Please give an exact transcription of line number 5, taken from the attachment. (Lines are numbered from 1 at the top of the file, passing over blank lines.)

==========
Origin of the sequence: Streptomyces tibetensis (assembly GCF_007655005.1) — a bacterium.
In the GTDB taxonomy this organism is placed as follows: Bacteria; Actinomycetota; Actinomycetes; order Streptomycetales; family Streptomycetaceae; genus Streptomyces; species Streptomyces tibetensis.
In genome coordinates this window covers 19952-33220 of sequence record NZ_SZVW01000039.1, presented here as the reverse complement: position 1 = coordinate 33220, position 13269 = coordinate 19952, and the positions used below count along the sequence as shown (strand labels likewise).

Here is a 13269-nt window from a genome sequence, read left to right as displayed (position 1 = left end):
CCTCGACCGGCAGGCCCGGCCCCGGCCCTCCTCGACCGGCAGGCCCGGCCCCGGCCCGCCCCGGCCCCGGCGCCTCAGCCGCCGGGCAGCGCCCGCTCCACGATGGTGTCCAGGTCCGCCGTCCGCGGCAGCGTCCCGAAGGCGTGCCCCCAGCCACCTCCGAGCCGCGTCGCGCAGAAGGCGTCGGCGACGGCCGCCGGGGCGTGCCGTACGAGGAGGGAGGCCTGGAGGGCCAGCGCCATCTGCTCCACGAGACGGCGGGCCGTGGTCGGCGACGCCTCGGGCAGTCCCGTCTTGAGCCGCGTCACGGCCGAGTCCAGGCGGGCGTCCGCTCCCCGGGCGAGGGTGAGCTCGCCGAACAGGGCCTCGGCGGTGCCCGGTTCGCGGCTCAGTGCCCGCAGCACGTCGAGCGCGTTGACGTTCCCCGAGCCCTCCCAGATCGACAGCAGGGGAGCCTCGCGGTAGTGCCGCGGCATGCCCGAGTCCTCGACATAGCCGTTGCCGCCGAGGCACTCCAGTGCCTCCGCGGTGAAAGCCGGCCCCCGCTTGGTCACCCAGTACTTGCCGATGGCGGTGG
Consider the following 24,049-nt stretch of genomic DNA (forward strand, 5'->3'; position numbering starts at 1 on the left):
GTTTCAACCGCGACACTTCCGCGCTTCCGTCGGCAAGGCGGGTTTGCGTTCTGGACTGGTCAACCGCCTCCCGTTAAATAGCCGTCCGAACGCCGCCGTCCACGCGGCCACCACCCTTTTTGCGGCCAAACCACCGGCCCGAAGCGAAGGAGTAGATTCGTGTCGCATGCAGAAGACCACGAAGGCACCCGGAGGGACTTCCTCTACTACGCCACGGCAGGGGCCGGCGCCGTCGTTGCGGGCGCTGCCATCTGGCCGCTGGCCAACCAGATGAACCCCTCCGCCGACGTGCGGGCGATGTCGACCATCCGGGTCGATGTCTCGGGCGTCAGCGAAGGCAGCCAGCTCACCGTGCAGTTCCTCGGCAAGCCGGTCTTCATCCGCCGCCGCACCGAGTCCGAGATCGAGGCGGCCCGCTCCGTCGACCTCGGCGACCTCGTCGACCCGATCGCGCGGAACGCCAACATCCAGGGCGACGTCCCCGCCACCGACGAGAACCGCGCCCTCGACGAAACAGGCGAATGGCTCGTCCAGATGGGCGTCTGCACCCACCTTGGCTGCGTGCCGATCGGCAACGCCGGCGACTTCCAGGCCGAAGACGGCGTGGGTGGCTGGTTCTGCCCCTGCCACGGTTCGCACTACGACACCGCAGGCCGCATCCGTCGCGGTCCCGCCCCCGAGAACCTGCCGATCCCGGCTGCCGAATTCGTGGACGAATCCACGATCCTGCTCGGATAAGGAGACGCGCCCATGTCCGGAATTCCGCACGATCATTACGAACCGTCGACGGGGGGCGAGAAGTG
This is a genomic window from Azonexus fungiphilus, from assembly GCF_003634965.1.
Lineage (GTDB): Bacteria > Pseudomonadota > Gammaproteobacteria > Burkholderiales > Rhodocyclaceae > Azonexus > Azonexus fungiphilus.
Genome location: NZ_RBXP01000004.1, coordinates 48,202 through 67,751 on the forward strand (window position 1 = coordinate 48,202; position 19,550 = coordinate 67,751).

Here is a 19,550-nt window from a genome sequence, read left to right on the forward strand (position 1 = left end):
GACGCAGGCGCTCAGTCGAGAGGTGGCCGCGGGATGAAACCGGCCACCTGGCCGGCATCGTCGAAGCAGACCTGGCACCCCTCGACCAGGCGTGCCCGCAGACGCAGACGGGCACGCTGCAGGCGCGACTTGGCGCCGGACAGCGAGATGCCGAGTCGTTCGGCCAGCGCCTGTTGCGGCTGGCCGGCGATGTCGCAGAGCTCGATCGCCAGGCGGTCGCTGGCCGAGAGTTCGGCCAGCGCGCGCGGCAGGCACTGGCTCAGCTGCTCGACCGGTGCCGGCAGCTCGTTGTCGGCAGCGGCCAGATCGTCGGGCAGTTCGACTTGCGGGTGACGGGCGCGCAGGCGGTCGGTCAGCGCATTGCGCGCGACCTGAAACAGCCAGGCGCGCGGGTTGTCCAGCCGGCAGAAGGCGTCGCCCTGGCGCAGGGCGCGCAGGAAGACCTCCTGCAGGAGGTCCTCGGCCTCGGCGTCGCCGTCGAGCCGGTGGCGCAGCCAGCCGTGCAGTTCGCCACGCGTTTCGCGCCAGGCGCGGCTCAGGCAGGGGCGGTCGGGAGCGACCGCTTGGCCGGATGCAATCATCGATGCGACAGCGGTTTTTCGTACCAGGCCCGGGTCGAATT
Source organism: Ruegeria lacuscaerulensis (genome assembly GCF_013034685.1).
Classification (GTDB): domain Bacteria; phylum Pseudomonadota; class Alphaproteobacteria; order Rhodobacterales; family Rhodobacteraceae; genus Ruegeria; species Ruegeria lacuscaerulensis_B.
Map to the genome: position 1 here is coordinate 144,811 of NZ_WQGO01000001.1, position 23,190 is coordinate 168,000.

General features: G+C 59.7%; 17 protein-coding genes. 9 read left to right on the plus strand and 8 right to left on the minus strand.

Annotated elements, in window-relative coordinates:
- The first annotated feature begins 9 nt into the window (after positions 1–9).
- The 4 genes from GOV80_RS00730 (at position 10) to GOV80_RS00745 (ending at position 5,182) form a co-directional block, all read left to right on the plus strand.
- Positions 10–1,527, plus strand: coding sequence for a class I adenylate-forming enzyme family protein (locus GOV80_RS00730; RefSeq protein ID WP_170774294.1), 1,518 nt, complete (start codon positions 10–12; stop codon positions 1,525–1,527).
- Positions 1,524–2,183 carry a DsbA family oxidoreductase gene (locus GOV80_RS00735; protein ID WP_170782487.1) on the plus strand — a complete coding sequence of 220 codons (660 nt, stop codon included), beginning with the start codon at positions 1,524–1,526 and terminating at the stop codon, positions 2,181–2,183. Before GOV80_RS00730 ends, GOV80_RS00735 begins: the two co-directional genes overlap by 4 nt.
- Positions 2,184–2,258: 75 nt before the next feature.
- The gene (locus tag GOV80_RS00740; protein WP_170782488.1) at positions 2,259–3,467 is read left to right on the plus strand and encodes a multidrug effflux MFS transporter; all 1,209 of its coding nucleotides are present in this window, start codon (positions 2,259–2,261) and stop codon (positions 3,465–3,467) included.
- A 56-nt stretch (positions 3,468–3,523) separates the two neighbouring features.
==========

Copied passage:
CCTCGACCGGCAGGCCCGGCCCCGGCCCTCCTCGACCGGCAGGCCCGGCCCCGGCCCGCCCCGGCCCCGGCGCCTCAGCCGCCGGGCAGCGCCCGCTCCACGATGGTGTCCAGGTCCGCCGTCCGCGGCAGCGTCCCGAAGGCGTGCCCCCAGCCACCTCCGAGCCGCGTCGCGCAGAAGGCGTCGGCGACGGCCGCCGGGGCGTGCCGTACGAGGAGGGAGGCCTGGAGGGCCAGCGCCATCTGCTCCACGAGACGGCGGGCCGTGGTCGGCGACGCCTCGGGCAGTCCCGTCTTGAGCCGCGTCACGGCCGAGTCCAGGCGGGCGTCCGCTCCCCGGGCGAGGGTGAGCTCGCCGAACAGGGCCTCGGCGGTGCCCGGTTCGCGGCTCAGTGCCCGCAGCACGTCGAGCGCGTTGACGTTCCCCGAGCCCTCCCAGATCGACAGCAGGGGAGCCTCGCGGTAGTGCCGCGGCATGCCCGAGTCCTCGACATAGCCGTTGCCGCCGAGGCACTCCAGTGCCTCCGCGGTGAAAGCCGGCCCCCGCTTGGTCACCCAGTACTTGCCGATGGCGGTGG